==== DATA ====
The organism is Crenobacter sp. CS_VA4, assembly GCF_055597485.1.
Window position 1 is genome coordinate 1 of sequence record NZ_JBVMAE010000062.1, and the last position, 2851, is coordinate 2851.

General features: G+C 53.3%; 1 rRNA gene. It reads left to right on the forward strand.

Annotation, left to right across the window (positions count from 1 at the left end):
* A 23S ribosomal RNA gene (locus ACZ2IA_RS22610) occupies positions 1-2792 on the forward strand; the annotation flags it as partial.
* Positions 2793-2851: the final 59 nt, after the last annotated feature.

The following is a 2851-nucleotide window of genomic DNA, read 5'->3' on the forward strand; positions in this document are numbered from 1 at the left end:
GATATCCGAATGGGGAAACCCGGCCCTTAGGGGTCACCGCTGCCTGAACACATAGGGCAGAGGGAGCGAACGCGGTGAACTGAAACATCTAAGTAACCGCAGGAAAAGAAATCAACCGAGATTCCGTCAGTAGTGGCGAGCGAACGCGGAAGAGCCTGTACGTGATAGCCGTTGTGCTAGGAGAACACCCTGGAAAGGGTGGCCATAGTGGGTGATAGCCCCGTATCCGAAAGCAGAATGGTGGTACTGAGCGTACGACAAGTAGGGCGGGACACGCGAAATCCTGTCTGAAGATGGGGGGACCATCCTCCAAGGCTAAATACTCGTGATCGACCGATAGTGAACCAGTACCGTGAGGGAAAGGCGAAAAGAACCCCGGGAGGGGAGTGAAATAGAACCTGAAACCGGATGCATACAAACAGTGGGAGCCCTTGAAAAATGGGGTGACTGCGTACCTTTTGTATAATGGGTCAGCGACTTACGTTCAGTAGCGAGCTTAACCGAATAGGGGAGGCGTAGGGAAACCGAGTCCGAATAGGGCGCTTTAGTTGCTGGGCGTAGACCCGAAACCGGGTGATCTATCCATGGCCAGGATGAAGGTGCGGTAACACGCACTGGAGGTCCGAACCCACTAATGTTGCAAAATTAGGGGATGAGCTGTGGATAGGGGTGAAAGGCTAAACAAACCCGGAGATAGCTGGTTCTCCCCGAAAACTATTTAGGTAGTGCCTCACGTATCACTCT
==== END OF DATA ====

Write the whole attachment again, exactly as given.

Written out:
The organism is Crenobacter sp. CS_VA4, assembly GCF_055597485.1.
Window position 1 is genome coordinate 1 of sequence record NZ_JBVMAE010000062.1, and the last position, 2851, is coordinate 2851.

General features: G+C 53.3%; 1 rRNA gene. It reads left to right on the forward strand.

Annotation, left to right across the window (positions count from 1 at the left end):
* A 23S ribosomal RNA gene (locus ACZ2IA_RS22610) occupies positions 1-2792 on the forward strand; the annotation flags it as partial.
* Positions 2793-2851: the final 59 nt, after the last annotated feature.

The following is a 2851-nucleotide window of genomic DNA, read 5'->3' on the forward strand; positions in this document are numbered from 1 at the left end:
GATATCCGAATGGGGAAACCCGGCCCTTAGGGGTCACCGCTGCCTGAACACATAGGGCAGAGGGAGCGAACGCGGTGAACTGAAACATCTAAGTAACCGCAGGAAAAGAAATCAACCGAGATTCCGTCAGTAGTGGCGAGCGAACGCGGAAGAGCCTGTACGTGATAGCCGTTGTGCTAGGAGAACACCCTGGAAAGGGTGGCCATAGTGGGTGATAGCCCCGTATCCGAAAGCAGAATGGTGGTACTGAGCGTACGACAAGTAGGGCGGGACACGCGAAATCCTGTCTGAAGATGGGGGGACCATCCTCCAAGGCTAAATACTCGTGATCGACCGATAGTGAACCAGTACCGTGAGGGAAAGGCGAAAAGAACCCCGGGAGGGGAGTGAAATAGAACCTGAAACCGGATGCATACAAACAGTGGGAGCCCTTGAAAAATGGGGTGACTGCGTACCTTTTGTATAATGGGTCAGCGACTTACGTTCAGTAGCGAGCTTAACCGAATAGGGGAGGCGTAGGGAAACCGAGTCCGAATAGGGCGCTTTAGTTGCTGGGCGTAGACCCGAAACCGGGTGATCTATCCATGGCCAGGATGAAGGTGCGGTAACACGCACTGGAGGTCCGAACCCACTAATGTTGCAAAATTAGGGGATGAGCTGTGGATAGGGGTGAAAGGCTAAACAAACCCGGAGATAGCTGGTTCTCCCCGAAAACTATTTAGGTAGTGCCTCACGTATCACTCT